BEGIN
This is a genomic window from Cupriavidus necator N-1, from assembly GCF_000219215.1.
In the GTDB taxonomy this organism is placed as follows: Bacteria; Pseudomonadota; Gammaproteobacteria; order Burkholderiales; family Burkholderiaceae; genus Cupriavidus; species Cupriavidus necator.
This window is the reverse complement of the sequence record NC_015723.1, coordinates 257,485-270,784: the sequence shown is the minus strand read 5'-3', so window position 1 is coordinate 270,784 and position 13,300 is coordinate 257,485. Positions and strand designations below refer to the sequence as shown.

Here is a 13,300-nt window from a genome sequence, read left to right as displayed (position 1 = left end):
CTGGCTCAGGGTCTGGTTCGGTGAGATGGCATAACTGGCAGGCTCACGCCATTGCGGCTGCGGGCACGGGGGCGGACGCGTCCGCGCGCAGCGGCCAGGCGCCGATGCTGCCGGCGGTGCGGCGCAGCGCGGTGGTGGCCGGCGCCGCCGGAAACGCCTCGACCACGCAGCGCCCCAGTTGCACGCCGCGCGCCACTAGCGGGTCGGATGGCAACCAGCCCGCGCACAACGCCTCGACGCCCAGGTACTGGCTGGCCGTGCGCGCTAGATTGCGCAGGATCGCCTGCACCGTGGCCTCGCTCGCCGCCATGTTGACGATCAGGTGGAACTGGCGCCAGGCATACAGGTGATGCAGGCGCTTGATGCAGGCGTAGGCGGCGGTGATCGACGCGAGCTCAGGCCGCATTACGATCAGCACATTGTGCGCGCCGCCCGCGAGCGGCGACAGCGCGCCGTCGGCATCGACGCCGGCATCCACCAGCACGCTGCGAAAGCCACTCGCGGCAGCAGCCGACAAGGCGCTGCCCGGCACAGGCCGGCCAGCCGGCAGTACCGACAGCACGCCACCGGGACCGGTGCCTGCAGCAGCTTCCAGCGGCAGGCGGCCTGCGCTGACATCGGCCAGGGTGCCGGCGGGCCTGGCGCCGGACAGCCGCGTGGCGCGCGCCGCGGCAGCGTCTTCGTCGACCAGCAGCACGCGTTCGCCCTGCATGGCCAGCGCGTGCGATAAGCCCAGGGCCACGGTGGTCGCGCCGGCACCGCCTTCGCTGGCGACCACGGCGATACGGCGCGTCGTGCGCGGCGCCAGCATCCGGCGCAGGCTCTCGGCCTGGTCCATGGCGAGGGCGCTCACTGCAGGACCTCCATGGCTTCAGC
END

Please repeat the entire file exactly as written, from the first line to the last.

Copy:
This is a genomic window from Cupriavidus necator N-1, from assembly GCF_000219215.1.
In the GTDB taxonomy this organism is placed as follows: Bacteria; Pseudomonadota; Gammaproteobacteria; order Burkholderiales; family Burkholderiaceae; genus Cupriavidus; species Cupriavidus necator.
This window is the reverse complement of the sequence record NC_015723.1, coordinates 257,485-270,784: the sequence shown is the minus strand read 5'-3', so window position 1 is coordinate 270,784 and position 13,300 is coordinate 257,485. Positions and strand designations below refer to the sequence as shown.

Here is a 13,300-nt window from a genome sequence, read left to right as displayed (position 1 = left end):
CTGGCTCAGGGTCTGGTTCGGTGAGATGGCATAACTGGCAGGCTCACGCCATTGCGGCTGCGGGCACGGGGGCGGACGCGTCCGCGCGCAGCGGCCAGGCGCCGATGCTGCCGGCGGTGCGGCGCAGCGCGGTGGTGGCCGGCGCCGCCGGAAACGCCTCGACCACGCAGCGCCCCAGTTGCACGCCGCGCGCCACTAGCGGGTCGGATGGCAACCAGCCCGCGCACAACGCCTCGACGCCCAGGTACTGGCTGGCCGTGCGCGCTAGATTGCGCAGGATCGCCTGCACCGTGGCCTCGCTCGCCGCCATGTTGACGATCAGGTGGAACTGGCGCCAGGCATACAGGTGATGCAGGCGCTTGATGCAGGCGTAGGCGGCGGTGATCGACGCGAGCTCAGGCCGCATTACGATCAGCACATTGTGCGCGCCGCCCGCGAGCGGCGACAGCGCGCCGTCGGCATCGACGCCGGCATCCACCAGCACGCTGCGAAAGCCACTCGCGGCAGCAGCCGACAAGGCGCTGCCCGGCACAGGCCGGCCAGCCGGCAGTACCGACAGCACGCCACCGGGACCGGTGCCTGCAGCAGCTTCCAGCGGCAGGCGGCCTGCGCTGACATCGGCCAGGGTGCCGGCGGGCCTGGCGCCGGACAGCCGCGTGGCGCGCGCCGCGGCAGCGTCTTCGTCGACCAGCAGCACGCGTTCGCCCTGCATGGCCAGCGCGTGCGATAAGCCCAGGGCCACGGTGGTCGCGCCGGCACCGCCTTCGCTGGCGACCACGGCGATACGGCGCGTCGTGCGCGGCGCCAGCATCCGGCGCAGGCTCTCGGCCTGGTCCATGGCGAGGGCGCTCACTGCAGGACCTCCATGGCTTCAGC